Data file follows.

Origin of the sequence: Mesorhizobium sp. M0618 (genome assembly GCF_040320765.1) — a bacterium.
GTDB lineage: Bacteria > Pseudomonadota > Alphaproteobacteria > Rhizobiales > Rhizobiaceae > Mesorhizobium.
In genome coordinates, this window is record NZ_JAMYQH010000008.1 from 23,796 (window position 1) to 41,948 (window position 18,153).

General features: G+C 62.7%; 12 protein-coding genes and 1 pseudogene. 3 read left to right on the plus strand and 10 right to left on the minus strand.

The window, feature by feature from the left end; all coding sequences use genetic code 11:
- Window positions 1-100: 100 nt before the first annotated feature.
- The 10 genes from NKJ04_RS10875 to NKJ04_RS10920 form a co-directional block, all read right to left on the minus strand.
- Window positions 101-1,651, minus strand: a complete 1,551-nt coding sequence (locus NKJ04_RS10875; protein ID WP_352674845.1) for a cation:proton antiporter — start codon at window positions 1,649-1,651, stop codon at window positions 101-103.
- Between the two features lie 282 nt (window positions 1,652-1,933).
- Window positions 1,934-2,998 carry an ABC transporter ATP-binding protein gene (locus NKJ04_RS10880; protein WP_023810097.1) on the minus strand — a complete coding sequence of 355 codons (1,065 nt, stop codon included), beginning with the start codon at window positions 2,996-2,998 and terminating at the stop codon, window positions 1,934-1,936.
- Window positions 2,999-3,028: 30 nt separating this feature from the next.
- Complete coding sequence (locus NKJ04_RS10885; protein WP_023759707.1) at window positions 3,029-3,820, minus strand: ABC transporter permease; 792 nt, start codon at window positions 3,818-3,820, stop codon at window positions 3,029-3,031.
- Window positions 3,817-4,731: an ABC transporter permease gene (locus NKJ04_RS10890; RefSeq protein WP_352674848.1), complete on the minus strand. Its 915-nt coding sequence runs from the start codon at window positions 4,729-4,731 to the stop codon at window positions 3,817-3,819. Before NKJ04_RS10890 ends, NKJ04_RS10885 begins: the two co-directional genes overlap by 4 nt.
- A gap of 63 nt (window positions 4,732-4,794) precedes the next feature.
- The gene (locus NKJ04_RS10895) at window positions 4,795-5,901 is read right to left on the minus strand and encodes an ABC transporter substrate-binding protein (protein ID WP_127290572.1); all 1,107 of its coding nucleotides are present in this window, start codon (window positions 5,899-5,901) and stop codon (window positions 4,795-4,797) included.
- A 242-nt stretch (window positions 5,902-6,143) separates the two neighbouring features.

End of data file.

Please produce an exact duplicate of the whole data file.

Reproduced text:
Origin of the sequence: Mesorhizobium sp. M0618 (genome assembly GCF_040320765.1) — a bacterium.
GTDB lineage: Bacteria > Pseudomonadota > Alphaproteobacteria > Rhizobiales > Rhizobiaceae > Mesorhizobium.
In genome coordinates, this window is record NZ_JAMYQH010000008.1 from 23,796 (window position 1) to 41,948 (window position 18,153).

General features: G+C 62.7%; 12 protein-coding genes and 1 pseudogene. 3 read left to right on the plus strand and 10 right to left on the minus strand.

The window, feature by feature from the left end; all coding sequences use genetic code 11:
- Window positions 1-100: 100 nt before the first annotated feature.
- The 10 genes from NKJ04_RS10875 to NKJ04_RS10920 form a co-directional block, all read right to left on the minus strand.
- Window positions 101-1,651, minus strand: a complete 1,551-nt coding sequence (locus NKJ04_RS10875; protein ID WP_352674845.1) for a cation:proton antiporter — start codon at window positions 1,649-1,651, stop codon at window positions 101-103.
- Between the two features lie 282 nt (window positions 1,652-1,933).
- Window positions 1,934-2,998 carry an ABC transporter ATP-binding protein gene (locus NKJ04_RS10880; protein WP_023810097.1) on the minus strand — a complete coding sequence of 355 codons (1,065 nt, stop codon included), beginning with the start codon at window positions 2,996-2,998 and terminating at the stop codon, window positions 1,934-1,936.
- Window positions 2,999-3,028: 30 nt separating this feature from the next.
- Complete coding sequence (locus NKJ04_RS10885; protein WP_023759707.1) at window positions 3,029-3,820, minus strand: ABC transporter permease; 792 nt, start codon at window positions 3,818-3,820, stop codon at window positions 3,029-3,031.
- Window positions 3,817-4,731: an ABC transporter permease gene (locus NKJ04_RS10890; RefSeq protein WP_352674848.1), complete on the minus strand. Its 915-nt coding sequence runs from the start codon at window positions 4,729-4,731 to the stop codon at window positions 3,817-3,819. Before NKJ04_RS10890 ends, NKJ04_RS10885 begins: the two co-directional genes overlap by 4 nt.
- A gap of 63 nt (window positions 4,732-4,794) precedes the next feature.
- The gene (locus NKJ04_RS10895) at window positions 4,795-5,901 is read right to left on the minus strand and encodes an ABC transporter substrate-binding protein (protein ID WP_127290572.1); all 1,107 of its coding nucleotides are present in this window, start codon (window positions 5,899-5,901) and stop codon (window positions 4,795-4,797) included.
- A 242-nt stretch (window positions 5,902-6,143) separates the two neighbouring features.